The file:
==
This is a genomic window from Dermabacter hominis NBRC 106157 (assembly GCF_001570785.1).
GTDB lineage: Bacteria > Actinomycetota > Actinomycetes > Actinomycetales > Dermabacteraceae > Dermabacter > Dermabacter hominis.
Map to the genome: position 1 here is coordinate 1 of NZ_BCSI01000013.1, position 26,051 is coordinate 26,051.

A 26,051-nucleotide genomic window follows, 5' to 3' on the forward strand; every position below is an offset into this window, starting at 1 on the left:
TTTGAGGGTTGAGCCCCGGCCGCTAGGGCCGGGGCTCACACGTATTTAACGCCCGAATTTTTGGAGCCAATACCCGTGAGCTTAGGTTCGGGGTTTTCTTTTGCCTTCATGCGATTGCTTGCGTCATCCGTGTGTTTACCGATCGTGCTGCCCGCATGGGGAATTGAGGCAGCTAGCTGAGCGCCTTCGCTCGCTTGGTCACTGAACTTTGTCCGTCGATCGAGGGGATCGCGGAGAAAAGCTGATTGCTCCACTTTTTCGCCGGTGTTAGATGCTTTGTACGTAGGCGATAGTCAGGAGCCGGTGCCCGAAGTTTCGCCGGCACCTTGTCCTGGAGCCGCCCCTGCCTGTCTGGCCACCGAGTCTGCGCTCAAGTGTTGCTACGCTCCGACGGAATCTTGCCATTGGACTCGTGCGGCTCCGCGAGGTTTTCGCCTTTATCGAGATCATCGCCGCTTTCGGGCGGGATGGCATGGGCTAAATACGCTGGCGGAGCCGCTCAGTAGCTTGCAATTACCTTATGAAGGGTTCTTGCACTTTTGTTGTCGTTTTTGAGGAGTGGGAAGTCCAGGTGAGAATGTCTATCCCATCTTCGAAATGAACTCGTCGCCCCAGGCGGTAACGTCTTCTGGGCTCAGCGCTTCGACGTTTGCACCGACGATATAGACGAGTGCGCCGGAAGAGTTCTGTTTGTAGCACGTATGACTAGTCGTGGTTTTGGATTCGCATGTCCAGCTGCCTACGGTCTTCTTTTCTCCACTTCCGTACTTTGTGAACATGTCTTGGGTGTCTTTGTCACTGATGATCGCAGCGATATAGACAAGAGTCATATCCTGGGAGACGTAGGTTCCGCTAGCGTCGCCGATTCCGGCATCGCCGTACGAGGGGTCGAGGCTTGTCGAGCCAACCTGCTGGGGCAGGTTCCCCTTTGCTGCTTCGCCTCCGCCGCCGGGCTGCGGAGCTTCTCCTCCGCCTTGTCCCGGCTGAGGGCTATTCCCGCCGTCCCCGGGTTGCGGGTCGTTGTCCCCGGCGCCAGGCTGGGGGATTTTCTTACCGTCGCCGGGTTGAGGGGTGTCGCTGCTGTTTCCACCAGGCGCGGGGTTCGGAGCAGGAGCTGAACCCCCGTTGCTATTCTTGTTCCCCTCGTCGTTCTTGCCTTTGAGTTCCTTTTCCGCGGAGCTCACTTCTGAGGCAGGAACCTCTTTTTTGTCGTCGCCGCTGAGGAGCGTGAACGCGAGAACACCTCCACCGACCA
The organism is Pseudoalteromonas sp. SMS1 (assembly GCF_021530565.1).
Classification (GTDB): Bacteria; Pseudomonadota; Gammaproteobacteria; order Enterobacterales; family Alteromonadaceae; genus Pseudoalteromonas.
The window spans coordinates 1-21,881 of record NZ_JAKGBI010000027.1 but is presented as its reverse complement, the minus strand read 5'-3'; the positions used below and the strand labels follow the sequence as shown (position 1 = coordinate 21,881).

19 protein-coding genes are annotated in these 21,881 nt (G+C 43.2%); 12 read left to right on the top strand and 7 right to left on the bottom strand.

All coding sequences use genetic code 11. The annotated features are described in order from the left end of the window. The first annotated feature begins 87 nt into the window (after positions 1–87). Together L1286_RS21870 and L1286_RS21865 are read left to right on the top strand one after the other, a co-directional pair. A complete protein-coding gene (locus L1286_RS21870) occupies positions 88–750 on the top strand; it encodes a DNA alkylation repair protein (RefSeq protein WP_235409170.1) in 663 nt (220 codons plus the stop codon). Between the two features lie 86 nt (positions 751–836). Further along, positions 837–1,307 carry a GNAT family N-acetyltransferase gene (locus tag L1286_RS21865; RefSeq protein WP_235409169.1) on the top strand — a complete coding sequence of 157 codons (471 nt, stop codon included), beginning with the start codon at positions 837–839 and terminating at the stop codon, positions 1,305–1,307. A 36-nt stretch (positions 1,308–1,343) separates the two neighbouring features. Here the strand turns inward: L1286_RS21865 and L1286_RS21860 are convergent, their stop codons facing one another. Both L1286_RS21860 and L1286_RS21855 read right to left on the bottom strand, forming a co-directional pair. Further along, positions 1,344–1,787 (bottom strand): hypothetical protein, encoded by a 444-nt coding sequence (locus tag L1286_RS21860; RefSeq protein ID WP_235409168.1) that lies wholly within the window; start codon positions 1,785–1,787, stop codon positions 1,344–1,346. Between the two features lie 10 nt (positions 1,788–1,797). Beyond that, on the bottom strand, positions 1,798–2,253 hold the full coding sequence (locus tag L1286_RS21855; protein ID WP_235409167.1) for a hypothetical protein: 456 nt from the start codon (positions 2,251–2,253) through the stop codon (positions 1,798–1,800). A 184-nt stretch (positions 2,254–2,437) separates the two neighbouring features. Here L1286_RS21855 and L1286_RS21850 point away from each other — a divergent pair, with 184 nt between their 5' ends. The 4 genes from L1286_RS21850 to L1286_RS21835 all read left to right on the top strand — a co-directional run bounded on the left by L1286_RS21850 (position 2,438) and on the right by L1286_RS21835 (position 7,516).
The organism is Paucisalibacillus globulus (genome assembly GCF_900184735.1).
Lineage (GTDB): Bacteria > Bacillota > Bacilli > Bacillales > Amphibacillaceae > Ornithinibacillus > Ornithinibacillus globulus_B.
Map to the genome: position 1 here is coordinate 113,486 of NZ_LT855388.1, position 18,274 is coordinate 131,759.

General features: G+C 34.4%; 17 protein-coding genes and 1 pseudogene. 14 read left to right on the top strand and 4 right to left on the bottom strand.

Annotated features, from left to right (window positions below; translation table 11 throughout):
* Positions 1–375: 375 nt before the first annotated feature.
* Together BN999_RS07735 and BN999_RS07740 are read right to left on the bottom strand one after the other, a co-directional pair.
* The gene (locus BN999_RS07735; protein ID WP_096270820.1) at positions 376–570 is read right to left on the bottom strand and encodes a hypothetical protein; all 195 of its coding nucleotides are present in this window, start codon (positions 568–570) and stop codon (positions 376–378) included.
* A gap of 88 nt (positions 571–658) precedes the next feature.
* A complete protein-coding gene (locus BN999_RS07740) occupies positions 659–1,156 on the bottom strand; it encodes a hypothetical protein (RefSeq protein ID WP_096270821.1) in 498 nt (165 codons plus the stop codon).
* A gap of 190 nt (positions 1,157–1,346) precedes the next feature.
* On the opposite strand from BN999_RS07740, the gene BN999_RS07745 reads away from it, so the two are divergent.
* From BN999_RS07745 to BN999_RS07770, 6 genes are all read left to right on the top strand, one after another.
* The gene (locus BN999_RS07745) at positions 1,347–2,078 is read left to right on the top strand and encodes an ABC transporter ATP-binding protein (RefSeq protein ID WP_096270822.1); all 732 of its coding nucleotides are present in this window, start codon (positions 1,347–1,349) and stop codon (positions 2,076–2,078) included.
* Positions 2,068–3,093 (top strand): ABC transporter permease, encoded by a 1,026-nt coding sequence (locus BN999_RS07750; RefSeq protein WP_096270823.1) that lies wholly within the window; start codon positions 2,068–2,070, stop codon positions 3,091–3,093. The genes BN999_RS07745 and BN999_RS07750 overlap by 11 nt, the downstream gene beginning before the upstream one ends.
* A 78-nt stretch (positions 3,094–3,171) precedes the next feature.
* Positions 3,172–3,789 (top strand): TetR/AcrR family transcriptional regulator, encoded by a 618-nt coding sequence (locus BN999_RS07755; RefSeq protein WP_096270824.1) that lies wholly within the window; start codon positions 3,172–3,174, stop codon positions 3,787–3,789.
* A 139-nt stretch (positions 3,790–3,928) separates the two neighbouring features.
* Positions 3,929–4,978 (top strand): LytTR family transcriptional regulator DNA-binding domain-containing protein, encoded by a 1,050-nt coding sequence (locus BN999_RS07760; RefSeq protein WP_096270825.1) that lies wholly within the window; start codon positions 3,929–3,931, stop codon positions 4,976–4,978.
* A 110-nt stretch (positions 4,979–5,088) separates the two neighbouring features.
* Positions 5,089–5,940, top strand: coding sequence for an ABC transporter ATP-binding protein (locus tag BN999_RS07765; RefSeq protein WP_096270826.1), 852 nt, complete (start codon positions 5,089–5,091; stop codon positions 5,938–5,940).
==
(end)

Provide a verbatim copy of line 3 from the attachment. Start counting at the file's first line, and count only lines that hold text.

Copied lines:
Map to the genome: position 1 here is coordinate 1 of NZ_BCSI01000013.1, position 26,051 is coordinate 26,051.